Undernutrition status and associated factors in under-5 children, in Tigray, Northern Ethiopia.Nutrition. 2015 Jul-Aug; 31(7-8):964-70.N
The aim of this study was to assess the nutritional status and associated factors in children <5 y in the Medebay Zana District, northern Ethiopia.
A community-based cross-sectional study was conducted in the Medebay Zana District from September 8 to 29, 2013. A two-stage cluster-sampling technique was used to select 605 children age <5 y. Descriptive, binary, and multiple logistic regression analyses were performed.
The results of this study demonstrated that the level of stunting was 56.6%, underweight 45.3%, and wasting 34.6%. Stunting was predicted by having mothers who attended high school (adjusted odds ratio [AOR], 0.75; 95% confidence interval [CI], 0.09-0.85), living in a household where providing priority food was given to the father (AOR, 4.32; 95% CI, 2.10-9.05), and water was taken from unprotected sources (AOR, 2.13; 95% CI, 1.09-4.14). In all children, initiation of breast-feeding within 1 to 3 h after birth (AOR, 4.06; 95% CI, 1.77-9.33), having mothers who could make financial decisions (AOR, 0.09; 95% CI, 0.02-0.51), and being breast-fed for 12 to 23 mo (AOR, 0.07; 95% CI, 0.01-0.40) were predictors of wasting. Moreover, in girls (AOR, 1.84; 95% CI, 1.25, 2.69), initiation of breast-feeding 6 h after birth (AOR, 12.94; 95% CI, 4.04-41.49) and having mothers who could make financial decisions (AOR, 0.33; 95% CI, 0.15-0.74) were predictors of being underweight.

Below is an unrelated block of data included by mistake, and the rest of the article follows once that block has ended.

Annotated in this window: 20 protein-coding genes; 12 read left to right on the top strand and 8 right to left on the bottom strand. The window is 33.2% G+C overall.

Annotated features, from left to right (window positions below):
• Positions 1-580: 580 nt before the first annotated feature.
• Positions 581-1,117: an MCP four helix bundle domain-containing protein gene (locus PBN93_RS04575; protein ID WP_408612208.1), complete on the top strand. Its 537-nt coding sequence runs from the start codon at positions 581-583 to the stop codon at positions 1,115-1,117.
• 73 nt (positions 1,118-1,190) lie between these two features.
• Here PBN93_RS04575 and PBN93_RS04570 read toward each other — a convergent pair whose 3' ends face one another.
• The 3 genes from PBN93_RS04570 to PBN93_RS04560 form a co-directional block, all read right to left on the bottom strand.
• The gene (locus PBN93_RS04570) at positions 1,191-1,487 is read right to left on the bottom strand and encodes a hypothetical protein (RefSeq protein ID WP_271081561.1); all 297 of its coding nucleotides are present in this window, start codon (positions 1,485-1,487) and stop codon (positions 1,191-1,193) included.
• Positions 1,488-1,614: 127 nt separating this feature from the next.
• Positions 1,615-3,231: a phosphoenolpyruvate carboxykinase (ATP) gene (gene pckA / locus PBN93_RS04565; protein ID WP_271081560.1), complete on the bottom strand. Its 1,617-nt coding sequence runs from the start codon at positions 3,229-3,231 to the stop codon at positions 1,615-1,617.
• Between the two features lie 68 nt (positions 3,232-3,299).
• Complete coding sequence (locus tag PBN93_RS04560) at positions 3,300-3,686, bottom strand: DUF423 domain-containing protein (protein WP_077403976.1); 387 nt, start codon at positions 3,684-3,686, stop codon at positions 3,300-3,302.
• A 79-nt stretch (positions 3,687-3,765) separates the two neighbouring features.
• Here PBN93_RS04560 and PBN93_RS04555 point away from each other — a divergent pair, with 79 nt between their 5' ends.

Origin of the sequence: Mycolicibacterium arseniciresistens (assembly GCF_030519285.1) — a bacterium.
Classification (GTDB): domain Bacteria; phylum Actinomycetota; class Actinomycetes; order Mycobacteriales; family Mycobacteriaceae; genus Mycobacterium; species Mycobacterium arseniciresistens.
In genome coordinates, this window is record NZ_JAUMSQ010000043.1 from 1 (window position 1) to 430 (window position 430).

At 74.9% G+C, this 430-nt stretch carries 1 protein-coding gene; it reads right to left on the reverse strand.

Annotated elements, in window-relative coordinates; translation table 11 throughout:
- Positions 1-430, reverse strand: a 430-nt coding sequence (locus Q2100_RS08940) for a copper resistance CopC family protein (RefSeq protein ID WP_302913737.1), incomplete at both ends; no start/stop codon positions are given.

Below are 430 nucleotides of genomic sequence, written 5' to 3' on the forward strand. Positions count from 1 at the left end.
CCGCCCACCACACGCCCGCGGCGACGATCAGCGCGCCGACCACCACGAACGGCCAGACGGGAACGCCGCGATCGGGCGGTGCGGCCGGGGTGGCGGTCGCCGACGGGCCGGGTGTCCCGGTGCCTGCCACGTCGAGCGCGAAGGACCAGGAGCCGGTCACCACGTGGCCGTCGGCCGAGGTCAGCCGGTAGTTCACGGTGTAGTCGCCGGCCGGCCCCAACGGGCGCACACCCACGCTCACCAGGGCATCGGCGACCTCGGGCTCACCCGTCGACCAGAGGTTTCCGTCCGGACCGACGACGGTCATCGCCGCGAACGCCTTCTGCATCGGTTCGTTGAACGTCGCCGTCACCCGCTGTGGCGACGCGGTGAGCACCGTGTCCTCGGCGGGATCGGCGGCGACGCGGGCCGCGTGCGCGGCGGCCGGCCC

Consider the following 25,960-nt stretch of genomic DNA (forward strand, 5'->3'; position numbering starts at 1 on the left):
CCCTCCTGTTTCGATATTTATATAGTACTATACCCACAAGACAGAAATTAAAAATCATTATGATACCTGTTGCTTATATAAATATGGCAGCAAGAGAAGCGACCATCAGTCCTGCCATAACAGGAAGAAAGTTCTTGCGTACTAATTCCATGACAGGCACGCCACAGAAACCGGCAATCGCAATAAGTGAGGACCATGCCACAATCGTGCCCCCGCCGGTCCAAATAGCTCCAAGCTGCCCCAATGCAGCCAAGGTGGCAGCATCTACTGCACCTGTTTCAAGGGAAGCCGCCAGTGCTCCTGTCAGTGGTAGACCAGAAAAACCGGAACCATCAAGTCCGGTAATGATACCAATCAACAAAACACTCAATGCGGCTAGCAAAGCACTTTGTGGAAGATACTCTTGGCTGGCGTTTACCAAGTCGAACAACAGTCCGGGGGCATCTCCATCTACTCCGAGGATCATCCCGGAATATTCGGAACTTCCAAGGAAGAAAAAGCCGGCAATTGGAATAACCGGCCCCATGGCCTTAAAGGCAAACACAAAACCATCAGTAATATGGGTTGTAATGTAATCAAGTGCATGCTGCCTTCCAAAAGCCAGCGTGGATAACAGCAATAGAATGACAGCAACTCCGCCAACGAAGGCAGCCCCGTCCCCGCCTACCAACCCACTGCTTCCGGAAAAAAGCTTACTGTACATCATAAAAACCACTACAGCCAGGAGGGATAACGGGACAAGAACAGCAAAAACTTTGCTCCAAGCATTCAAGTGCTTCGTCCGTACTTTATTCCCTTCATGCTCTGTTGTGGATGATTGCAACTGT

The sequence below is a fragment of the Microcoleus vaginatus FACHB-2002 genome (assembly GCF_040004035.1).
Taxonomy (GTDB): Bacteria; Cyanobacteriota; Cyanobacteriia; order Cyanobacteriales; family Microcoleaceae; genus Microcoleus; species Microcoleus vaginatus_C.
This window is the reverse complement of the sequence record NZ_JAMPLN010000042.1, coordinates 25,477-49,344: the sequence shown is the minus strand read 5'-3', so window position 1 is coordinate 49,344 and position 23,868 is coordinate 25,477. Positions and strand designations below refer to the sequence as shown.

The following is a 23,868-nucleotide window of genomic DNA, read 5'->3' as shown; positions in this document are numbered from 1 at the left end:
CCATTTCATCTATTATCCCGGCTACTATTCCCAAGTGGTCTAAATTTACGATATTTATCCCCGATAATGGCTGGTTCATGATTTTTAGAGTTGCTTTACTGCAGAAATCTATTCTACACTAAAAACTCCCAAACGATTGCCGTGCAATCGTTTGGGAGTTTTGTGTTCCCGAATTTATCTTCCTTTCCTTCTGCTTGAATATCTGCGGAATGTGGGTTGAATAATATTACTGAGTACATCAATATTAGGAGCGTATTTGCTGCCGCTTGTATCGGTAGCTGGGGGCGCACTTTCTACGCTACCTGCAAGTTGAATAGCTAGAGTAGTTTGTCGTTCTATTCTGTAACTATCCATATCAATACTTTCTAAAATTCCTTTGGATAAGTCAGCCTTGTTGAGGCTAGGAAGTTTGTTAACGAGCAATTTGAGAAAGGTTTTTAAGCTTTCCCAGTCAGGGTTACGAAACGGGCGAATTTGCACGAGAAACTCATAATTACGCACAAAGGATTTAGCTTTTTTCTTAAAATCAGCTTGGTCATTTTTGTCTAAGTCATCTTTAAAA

The undernutrition status among children <5 y was high. Children's age group, time initiation of breast-feeding, child's sex, source of water, parents' educational status, type of food used for starting of complementary feeding, and mothers' financial decision-making ability could have an influence in undernutrition of children in this age group.